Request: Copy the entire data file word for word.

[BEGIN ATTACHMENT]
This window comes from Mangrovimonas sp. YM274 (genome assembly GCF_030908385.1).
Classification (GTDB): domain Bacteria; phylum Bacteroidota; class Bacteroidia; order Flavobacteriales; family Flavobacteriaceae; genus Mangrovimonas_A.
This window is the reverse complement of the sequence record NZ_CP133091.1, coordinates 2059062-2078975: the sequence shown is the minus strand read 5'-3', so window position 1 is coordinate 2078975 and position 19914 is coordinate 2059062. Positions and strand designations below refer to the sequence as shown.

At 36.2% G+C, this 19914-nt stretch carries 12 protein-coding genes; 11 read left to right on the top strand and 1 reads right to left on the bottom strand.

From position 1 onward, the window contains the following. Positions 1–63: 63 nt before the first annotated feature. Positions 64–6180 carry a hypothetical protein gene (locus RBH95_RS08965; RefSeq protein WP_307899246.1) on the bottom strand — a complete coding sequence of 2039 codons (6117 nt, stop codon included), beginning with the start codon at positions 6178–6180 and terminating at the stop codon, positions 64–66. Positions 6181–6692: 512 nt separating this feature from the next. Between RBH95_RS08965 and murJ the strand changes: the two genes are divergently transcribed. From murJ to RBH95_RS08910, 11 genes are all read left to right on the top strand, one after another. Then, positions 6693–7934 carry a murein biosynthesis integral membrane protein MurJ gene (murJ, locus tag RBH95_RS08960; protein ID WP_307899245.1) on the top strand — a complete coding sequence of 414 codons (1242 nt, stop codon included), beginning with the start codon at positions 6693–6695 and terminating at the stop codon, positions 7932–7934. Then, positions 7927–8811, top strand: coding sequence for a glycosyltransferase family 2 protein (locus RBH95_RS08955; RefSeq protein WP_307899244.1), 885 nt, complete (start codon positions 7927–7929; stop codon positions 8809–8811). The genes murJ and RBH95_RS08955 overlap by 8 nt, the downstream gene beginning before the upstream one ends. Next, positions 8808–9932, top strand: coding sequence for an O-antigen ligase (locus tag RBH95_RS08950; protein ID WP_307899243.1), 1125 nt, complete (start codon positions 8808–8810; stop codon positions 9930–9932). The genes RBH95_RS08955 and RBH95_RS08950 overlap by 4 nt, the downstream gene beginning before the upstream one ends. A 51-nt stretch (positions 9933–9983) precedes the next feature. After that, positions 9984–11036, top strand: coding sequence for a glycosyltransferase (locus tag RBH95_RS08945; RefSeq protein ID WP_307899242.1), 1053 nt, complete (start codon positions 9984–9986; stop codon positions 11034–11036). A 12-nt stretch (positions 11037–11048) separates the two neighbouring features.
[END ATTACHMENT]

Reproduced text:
This window comes from Mangrovimonas sp. YM274 (genome assembly GCF_030908385.1).
Classification (GTDB): domain Bacteria; phylum Bacteroidota; class Bacteroidia; order Flavobacteriales; family Flavobacteriaceae; genus Mangrovimonas_A.
This window is the reverse complement of the sequence record NZ_CP133091.1, coordinates 2059062-2078975: the sequence shown is the minus strand read 5'-3', so window position 1 is coordinate 2078975 and position 19914 is coordinate 2059062. Positions and strand designations below refer to the sequence as shown.

At 36.2% G+C, this 19914-nt stretch carries 12 protein-coding genes; 11 read left to right on the top strand and 1 reads right to left on the bottom strand.

From position 1 onward, the window contains the following. Positions 1–63: 63 nt before the first annotated feature. Positions 64–6180 carry a hypothetical protein gene (locus RBH95_RS08965; RefSeq protein WP_307899246.1) on the bottom strand — a complete coding sequence of 2039 codons (6117 nt, stop codon included), beginning with the start codon at positions 6178–6180 and terminating at the stop codon, positions 64–66. Positions 6181–6692: 512 nt separating this feature from the next. Between RBH95_RS08965 and murJ the strand changes: the two genes are divergently transcribed. From murJ to RBH95_RS08910, 11 genes are all read left to right on the top strand, one after another. Then, positions 6693–7934 carry a murein biosynthesis integral membrane protein MurJ gene (murJ, locus tag RBH95_RS08960; protein ID WP_307899245.1) on the top strand — a complete coding sequence of 414 codons (1242 nt, stop codon included), beginning with the start codon at positions 6693–6695 and terminating at the stop codon, positions 7932–7934. Then, positions 7927–8811, top strand: coding sequence for a glycosyltransferase family 2 protein (locus RBH95_RS08955; RefSeq protein WP_307899244.1), 885 nt, complete (start codon positions 7927–7929; stop codon positions 8809–8811). The genes murJ and RBH95_RS08955 overlap by 8 nt, the downstream gene beginning before the upstream one ends. Next, positions 8808–9932, top strand: coding sequence for an O-antigen ligase (locus tag RBH95_RS08950; protein ID WP_307899243.1), 1125 nt, complete (start codon positions 8808–8810; stop codon positions 9930–9932). The genes RBH95_RS08955 and RBH95_RS08950 overlap by 4 nt, the downstream gene beginning before the upstream one ends. A 51-nt stretch (positions 9933–9983) precedes the next feature. After that, positions 9984–11036, top strand: coding sequence for a glycosyltransferase (locus tag RBH95_RS08945; RefSeq protein ID WP_307899242.1), 1053 nt, complete (start codon positions 9984–9986; stop codon positions 11034–11036). A 12-nt stretch (positions 11037–11048) separates the two neighbouring features.